Why would you use an orange to control a computer?
Cos it’s fun!
Can we do it now?
Not really. It’s 7 am and you have to go to school today. This weekend though, yeah?
5 weeks later… Same location. Noah and his little sister Matilda (4) are poised to use Noah’s Makey Makey for the first time. Dave’s battered Chromebook is ready and waiting.
Is it ready yet?
No Tilda, we need some fruit!
Can’t we have chocolate instead? I’ve been good all day…
Guys! We’re having dinner soon -- the fruit is for the Makey Makey...
How do we put the fruit in the computer?
We have to attach it using special wires. I think.
There’s some stickers in the box it came in.
You can have those later…
Yeah ‘cos it’s mine.
You have to share them with me!
Right -- Matilda, can you get me two oranges please? And Noah, an apple and a banana please.
Dave loads up the Makey Makey website, furiously searching for that piano-input thing he found yesterday.
Here’s some oranges!
No apples left. But I found a kiwi fruit.
That’s fine. Good work team. Now I just need to figure this out...USB goes here… and then…
Five minutes later. Dave has found the Makey Makey How To page and managed to hook up the alligator clips to the console and the various pieces of fruit.
We’re playing drums with a banana! Oh it’s stopped working...
You need to keep your thumb on this (the neutral) clip… see?
Can we eat the fruit afterwards?
‘Course we can… you want a turn now, Matilda?
Do I have to play the drums?
No -- try the piano game instead.
Tilda, keep your thumb on this clip or it won’t work…
Ha! It’s so weird.
But it’s good, yeah??
Can Dave evolve this admittedly limited repertoire? What other materials will the kids want to try out? Will the fruit get eaten? Find out next time...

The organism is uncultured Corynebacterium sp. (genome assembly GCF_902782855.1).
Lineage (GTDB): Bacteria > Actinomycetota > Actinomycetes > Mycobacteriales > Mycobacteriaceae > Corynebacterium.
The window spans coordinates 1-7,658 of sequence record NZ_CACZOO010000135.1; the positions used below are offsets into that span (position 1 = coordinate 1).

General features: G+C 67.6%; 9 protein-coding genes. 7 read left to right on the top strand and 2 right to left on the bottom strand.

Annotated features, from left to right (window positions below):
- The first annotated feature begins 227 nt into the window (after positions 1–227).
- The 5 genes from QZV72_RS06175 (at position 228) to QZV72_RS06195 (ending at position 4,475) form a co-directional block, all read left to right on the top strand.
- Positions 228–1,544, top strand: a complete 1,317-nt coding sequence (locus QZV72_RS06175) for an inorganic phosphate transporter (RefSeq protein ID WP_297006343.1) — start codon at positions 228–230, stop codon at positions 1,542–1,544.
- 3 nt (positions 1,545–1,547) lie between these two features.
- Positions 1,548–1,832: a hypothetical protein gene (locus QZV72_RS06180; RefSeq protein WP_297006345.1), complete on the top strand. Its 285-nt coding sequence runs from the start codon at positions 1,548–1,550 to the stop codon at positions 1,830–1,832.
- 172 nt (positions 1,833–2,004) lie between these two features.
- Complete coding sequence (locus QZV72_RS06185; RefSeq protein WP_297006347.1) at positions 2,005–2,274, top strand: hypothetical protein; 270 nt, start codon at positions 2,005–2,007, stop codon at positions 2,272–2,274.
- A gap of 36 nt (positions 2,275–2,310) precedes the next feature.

Emerging technologies like 3D printers, robotics, circuitry kits (and Makey Makeys) are fast becoming essential learning resources in every modern classroom. Helping busy teachers and trainees keep pace is no mean feat -- but that’s exactly what the SELF* Design Studio team at the University of North Carolina at Greensboro is dedicated to.
*Student Educator Learning Factory
‘Making learning fun’ is an old adage that either induces a collective groan, or conjures images of Big Bird and co. merrily exploiting the alphabet and numbers 1 thru 10 on uncharacteristically chipper New York City street corners.
But Matt Fisher is a man on a quest to make learning an enjoyable experience; for both teachers and students. Quests are something of a speciality at the SELF Design Studio -- a teacher education lab focused on STEAM subjects (Science, Technology, Engineering, Art, and Math) -- where Matt works as assistant director. In fact they play a central role in the creative learning curve...
The studio is part of the University of North Carolina at Greensboro’s (UNCG) School of Education. It’s a dedicated makerspace designed to give pre-service teachers access to a variety of emerging technologies and tools -- like Arduinos, 3D printers, littleBits, and Makey Makeys -- providing them with opportunities to experiment with different resources.
“We call it play-testing,” says Matt. “Our aim is to help pre-service teachers understand how to use these amazing new tools -- to boost their confidence and enrich their classroom activities.”
The studio officially opened in Fall 2015 (thanks to a Teacher Quality Partnership grant from the US Department of Education), as both a campus space, teacher’s tool library, and as a way of fostering closer collaboration between the university and local schools.